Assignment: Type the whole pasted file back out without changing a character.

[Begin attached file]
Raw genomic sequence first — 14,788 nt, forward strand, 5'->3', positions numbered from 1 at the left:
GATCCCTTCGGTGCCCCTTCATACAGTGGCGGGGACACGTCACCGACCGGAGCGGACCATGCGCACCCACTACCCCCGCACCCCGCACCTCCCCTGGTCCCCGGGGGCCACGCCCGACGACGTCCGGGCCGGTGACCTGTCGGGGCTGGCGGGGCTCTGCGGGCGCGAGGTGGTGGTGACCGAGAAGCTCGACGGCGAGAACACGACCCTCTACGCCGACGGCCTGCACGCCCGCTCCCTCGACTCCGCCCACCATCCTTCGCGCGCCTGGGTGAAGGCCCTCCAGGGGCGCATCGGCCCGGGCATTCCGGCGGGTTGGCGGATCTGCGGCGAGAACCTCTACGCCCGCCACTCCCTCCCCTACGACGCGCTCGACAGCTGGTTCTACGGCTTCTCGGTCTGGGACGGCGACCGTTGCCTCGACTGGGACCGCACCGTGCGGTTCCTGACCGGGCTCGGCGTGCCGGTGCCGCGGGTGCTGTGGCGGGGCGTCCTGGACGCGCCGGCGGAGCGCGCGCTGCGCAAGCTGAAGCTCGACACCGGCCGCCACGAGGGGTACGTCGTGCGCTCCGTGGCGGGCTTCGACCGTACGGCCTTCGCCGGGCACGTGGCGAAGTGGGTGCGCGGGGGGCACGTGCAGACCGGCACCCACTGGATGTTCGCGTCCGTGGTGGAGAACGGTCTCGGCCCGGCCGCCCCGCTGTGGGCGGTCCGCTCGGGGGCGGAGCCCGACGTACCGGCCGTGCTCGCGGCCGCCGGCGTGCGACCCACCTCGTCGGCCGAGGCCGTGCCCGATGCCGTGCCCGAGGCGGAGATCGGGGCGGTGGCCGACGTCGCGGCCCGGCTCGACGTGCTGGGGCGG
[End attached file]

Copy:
Raw genomic sequence first — 14,788 nt, forward strand, 5'->3', positions numbered from 1 at the left:
GATCCCTTCGGTGCCCCTTCATACAGTGGCGGGGACACGTCACCGACCGGAGCGGACCATGCGCACCCACTACCCCCGCACCCCGCACCTCCCCTGGTCCCCGGGGGCCACGCCCGACGACGTCCGGGCCGGTGACCTGTCGGGGCTGGCGGGGCTCTGCGGGCGCGAGGTGGTGGTGACCGAGAAGCTCGACGGCGAGAACACGACCCTCTACGCCGACGGCCTGCACGCCCGCTCCCTCGACTCCGCCCACCATCCTTCGCGCGCCTGGGTGAAGGCCCTCCAGGGGCGCATCGGCCCGGGCATTCCGGCGGGTTGGCGGATCTGCGGCGAGAACCTCTACGCCCGCCACTCCCTCCCCTACGACGCGCTCGACAGCTGGTTCTACGGCTTCTCGGTCTGGGACGGCGACCGTTGCCTCGACTGGGACCGCACCGTGCGGTTCCTGACCGGGCTCGGCGTGCCGGTGCCGCGGGTGCTGTGGCGGGGCGTCCTGGACGCGCCGGCGGAGCGCGCGCTGCGCAAGCTGAAGCTCGACACCGGCCGCCACGAGGGGTACGTCGTGCGCTCCGTGGCGGGCTTCGACCGTACGGCCTTCGCCGGGCACGTGGCGAAGTGGGTGCGCGGGGGGCACGTGCAGACCGGCACCCACTGGATGTTCGCGTCCGTGGTGGAGAACGGTCTCGGCCCGGCCGCCCCGCTGTGGGCGGTCCGCTCGGGGGCGGAGCCCGACGTACCGGCCGTGCTCGCGGCCGCCGGCGTGCGACCCACCTCGTCGGCCGAGGCCGTGCCCGATGCCGTGCCCGAGGCGGAGATCGGGGCGGTGGCCGACGTCGCGGCCCGGCTCGACGTGCTGGGGCGG